i now work with post natal mums in groups and one-on- one with babies who cry a lot and breastfeeding and PND….I always “debrief” birth experiences and i hope the parents that i work with go away with a sense that, how ever the baby came out however traumatic it may have been it is a life changing event and life will never be the same…. i tell my mums to “lie” to everyone if they feel judged you dont have to share the story. often I work with mums supporting them with post traumatic stress from the delivery. when working in delivery suite i would always visit the mum postnatally and “debrief delivery with them. as a mum i know what it feels like and during that time when you are like a beached whale and in pain you will say yes to anything and anyone as it is probably the most vulnerable time in your life.

      My point is:

      l often see posts and discussions about birth experiences, it really doesn’t matter what happened on that day…what matters you are a parent for the rest of your life. A change of attitude so mums support each other what ever. it is not a competition we are all unique. But i can’t help thinking that we have lost the plot and some of the comments I see i read behind the lines an unresolved psychological trauma due to the childbirth experience and wish we could all reach out to each other and be a bit more kind hearted and understanding towards each other…..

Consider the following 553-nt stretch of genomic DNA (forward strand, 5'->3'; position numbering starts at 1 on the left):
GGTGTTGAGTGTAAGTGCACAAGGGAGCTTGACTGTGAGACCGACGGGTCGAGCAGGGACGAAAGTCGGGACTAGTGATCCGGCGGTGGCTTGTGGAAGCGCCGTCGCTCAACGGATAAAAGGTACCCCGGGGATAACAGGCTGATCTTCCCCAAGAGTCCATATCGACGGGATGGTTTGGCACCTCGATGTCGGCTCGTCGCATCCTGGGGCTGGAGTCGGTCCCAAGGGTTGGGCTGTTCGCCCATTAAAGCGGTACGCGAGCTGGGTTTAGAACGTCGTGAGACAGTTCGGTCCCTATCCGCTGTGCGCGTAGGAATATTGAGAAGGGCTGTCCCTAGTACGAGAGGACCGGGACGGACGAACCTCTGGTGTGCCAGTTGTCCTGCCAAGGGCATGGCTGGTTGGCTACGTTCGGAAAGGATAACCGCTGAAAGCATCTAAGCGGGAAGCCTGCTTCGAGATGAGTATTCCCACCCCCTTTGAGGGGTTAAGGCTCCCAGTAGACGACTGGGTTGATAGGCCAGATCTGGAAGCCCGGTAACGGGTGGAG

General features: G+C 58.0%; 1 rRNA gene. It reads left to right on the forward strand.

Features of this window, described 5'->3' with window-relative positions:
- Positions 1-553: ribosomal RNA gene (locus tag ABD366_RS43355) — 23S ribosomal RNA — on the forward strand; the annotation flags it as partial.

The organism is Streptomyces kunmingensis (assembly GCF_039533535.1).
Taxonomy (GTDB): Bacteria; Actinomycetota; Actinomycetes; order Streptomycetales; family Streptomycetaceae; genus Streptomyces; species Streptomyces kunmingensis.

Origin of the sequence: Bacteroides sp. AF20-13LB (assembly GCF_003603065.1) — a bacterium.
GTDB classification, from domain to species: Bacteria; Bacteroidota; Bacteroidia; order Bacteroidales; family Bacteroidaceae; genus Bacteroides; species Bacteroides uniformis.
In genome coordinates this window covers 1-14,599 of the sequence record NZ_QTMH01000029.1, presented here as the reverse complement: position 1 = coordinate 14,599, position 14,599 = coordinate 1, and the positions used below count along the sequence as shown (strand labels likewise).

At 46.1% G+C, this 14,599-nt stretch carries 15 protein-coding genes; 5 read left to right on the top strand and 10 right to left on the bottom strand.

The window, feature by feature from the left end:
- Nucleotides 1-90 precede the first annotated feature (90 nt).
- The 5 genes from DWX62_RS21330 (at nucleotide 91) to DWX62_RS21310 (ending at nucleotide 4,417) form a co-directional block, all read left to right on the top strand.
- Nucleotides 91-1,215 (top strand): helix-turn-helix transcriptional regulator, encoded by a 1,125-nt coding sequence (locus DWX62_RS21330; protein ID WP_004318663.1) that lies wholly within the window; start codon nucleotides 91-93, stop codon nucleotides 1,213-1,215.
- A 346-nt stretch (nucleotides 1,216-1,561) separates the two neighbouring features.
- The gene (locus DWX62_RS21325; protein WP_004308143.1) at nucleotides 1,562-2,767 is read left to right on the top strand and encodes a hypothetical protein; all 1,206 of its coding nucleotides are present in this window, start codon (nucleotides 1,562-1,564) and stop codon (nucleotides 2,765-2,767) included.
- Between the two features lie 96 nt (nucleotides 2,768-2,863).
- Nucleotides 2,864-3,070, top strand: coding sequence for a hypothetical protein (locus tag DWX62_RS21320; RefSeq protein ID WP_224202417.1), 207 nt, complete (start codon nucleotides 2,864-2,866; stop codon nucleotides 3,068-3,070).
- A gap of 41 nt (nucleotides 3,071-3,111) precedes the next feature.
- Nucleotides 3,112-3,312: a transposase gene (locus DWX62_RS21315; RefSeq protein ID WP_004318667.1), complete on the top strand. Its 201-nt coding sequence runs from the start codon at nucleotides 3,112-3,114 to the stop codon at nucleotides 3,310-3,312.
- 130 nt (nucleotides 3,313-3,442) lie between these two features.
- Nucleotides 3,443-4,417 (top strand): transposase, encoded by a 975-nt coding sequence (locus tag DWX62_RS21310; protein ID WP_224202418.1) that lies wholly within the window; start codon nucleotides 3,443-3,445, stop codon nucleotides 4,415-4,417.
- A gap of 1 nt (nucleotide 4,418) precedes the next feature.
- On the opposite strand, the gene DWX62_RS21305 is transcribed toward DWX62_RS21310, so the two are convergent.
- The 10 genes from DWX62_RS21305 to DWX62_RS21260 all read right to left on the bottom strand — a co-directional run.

my thought when walking into the labour room
      ” i am not leaving this room until there is a baby in that cot in the corner” HELP! i did it and so do all mums

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      • sarah says

        I had 2 horrible pregnancies. When my sister began to discuss getting pregnant, she knew I’d had both a vaginal and a c-section and asked which I preferred. I told her my preference, what i thought the pros and cons were to both, and then told her the ultimate goal is to get her baby here safely and her to remain healthy. Everything else was irrelevant. A birthing plan is nice, but needs to be fluid. However she gets her baby to this world safely is the right way for her, at that time. I can’t judge, it’s not my body. It’s not my decision. It’s never men that judge these things either. it’s always women. Easy pregnancy, hard pregnancy, easy labor, hard labor, c-section, drugs, no drugs, it doesn’t matter. The point is becoming a mother, and however one gets there, is how it is supposed to be.

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  2. says